In this embodiment of the invention, an associated medical apparatus such as syringe barrel 222 (or other associated medical apparatus previously mentioned in this disclosure) is rigidly connected to and part of the connector housing. In parts made with a moldable medical grade material, this substantially rigid connection can be achieved by any suitable method such as, for example, by unitarily or integrally molding connector housing 202 comprising base 216, needle retraction chamber 218 and syringe barrel 222 as a single unit, or by using other similarly effect known technologies including, without limitation, the use of laser welding or adhesives. When medical device 200 is configured in this manner, needle retraction cavity 220 is considered to be laterally spaced apart from barrel 222 even though needle retraction chamber 218 and barrel 222 share a common wall (seen better in FIG. 27). It will also be appreciated that medical devices of the invention having an attached associated medical apparatus can be made in which the needle retraction chamber and the associated medical apparatus do not share a common wall. Referring again to FIGS. 24 and 25, laterally projecting barrel flanges 224, 226 can also be integrally molded together as part of barrel 222 or can be separately fabricated and attached to the barrel by conventional methods. Plunger 228 is slidably disposed inside barrel 222 and is shown in FIG. 24 in a typical position relative to barrel 222 as it might be shipped and stored prior to use. As shown, plunger 228 comprises handle 230, end cap 232 and plunger seal 238 (visible in FIGS. 27-29). In FIG. 25, plunger handle 230 is more fully depressed relative to barrel 222 as it would be in an injection application. For other applications, such as withdrawal of a bodily fluid from a patient, the plunger handle can also be withdrawn a greater distance relative to barrel 222 than is shown in FIG. 24 when needle 210 is retracted.

Referring to FIG. 27, removable needle cover 234 is shown installed on medical device 220, with locking arm 236 projecting into needle retraction cavity 220 to limit relative sliding movement between body 206 of frontal attachment 204 (FIG. 26) and base 216 of connector housing 202 (FIG. 26) during shipment and handling prior to use. Without locking arm 236 or another similarly effective structure holding needle 210 in substantial coaxial alignment with fluid path 244 and fluid chamber 240 of barrel 222 prior to use, premature lateral shifting of frontal attachment 204 and/or connector housing 202 relative to the other could realign the retractable needle assembly comprising needle holder 246 and compressed needle retraction spring 250 with needle retraction cavity 220 sufficiently to allow spring 250 to expand and drive needle holder 246 and needle 210 rearwardly into needle retraction cavity 220.

Referring to FIGS. 27-28, medical device 200 desirably further comprises annular plunger seal 238 disposed on the forwardly facing end of plunger handle 230 to provide sliding and sealing engagement with the inside wall of barrel 222 (FIG. 28). Referring to FIG. 28, connector housing 202 desirably further comprises laterally spaced-apart, forwardly facing openings 221 and 248. Opening 221 is provided to receive needle holder 246 and expanded needle retraction spring 250 during needle retraction following repositioning and realignment of connector housing 202 relative to frontal attachment 204. Upper and lower stop members 245 and upper and lower rails 223 (lower rail not visible) are desirably provided to facilitate assembly of frontal attachment 204 to connector housing 202, provide at least one lateral sliding interface between them that is substantially transverse to the longitudinal axis through needle 210 and barrel 222, and provide stop members and cooperatively aligned blocking structures that preclude accidental disassembly as described in greater detail above in relation to the first disclosed embodiment. In one embodiment, stop members 245 and the upper and lower rails 223 are cooperatively configured so that frontal attachment 204 can be snapped into sliding engagement with connector housing 202 and remain in sliding engagement with each other within a predetermined range of travel. The predetermined range of travel is desirably sufficient to permit movement between a first or initial position where needle 210 is aligned with barrel 222 and a second or subsequent position where needle 210 is aligned with needle retraction cavity 218.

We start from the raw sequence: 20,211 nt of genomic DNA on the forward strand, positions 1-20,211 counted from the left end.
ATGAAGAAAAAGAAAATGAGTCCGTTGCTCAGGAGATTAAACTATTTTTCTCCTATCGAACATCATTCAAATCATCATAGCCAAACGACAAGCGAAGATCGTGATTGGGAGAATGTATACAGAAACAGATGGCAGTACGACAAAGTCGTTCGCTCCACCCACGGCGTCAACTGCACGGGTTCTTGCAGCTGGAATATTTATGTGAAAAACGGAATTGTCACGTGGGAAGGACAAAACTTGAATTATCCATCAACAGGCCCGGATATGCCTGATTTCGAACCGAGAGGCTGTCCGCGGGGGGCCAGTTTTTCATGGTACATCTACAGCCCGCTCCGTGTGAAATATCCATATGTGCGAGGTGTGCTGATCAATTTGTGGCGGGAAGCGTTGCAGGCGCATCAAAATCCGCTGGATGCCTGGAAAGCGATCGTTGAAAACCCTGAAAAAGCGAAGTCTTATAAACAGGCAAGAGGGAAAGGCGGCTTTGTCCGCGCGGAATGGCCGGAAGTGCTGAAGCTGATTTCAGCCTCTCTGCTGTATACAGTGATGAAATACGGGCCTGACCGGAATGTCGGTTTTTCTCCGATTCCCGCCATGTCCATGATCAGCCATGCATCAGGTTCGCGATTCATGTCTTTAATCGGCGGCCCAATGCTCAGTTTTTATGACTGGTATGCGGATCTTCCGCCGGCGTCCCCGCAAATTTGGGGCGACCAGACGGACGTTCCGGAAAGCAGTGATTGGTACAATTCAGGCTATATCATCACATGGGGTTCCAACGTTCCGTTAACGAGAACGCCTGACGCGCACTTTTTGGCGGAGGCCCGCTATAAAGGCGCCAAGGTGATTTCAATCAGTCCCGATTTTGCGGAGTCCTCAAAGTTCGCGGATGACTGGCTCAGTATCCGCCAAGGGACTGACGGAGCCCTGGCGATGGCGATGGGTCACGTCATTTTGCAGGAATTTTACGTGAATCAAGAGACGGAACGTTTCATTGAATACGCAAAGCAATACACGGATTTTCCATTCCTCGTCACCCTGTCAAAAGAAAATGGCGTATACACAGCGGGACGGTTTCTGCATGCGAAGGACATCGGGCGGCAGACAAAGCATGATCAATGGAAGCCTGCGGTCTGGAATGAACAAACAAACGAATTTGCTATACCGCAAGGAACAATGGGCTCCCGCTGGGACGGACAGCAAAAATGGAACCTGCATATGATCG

Referring to FIGS. 27-29 and 32, a fluid seal such as annular fluid seal 242 is desirably provided to prevent fluid leakage around the fluid pathway 244 (FIG. 27) between opening 248 of connector housing 202 and the rearwardly facing, annular end surface of needle holder 246. In this embodiment, fluid seal 242 is desirably made of a medical grade elastomeric material and is seated inside opening 248 of base 216 of connector housing 202. The length, radius, durometer of fluid seal 242 and the inside diameter of fluid pathway 244 through fluid seal 242 are desirably such that the forwardly facing end of fluid seal 242 can be compressed against the head of needle holder 246 without blocking or overly restricting fluid flow through fluid pathway 244 during use. Referring to FIG. 29, following use of medical device 200, fluid seal 242 is desirably carried by connector housing 202 as connector housing 202 is repositioned relative to frontal attachment 204 to initiate retraction. During this repositioning, the forwardly facing end of fluid seal 242 is desirably moved away from needle holder 246 and into fluid-tight engagement with the opposed, rearwardly facing surface of body 206 (FIG. 32) of frontal attachment 204 to prevent any fluid leakage or flow-back from syringe 222. Although the use of an annular fluid seal 242 as described here is preferred, other similarly effective fluid seals can also be employed within the scope of the invention.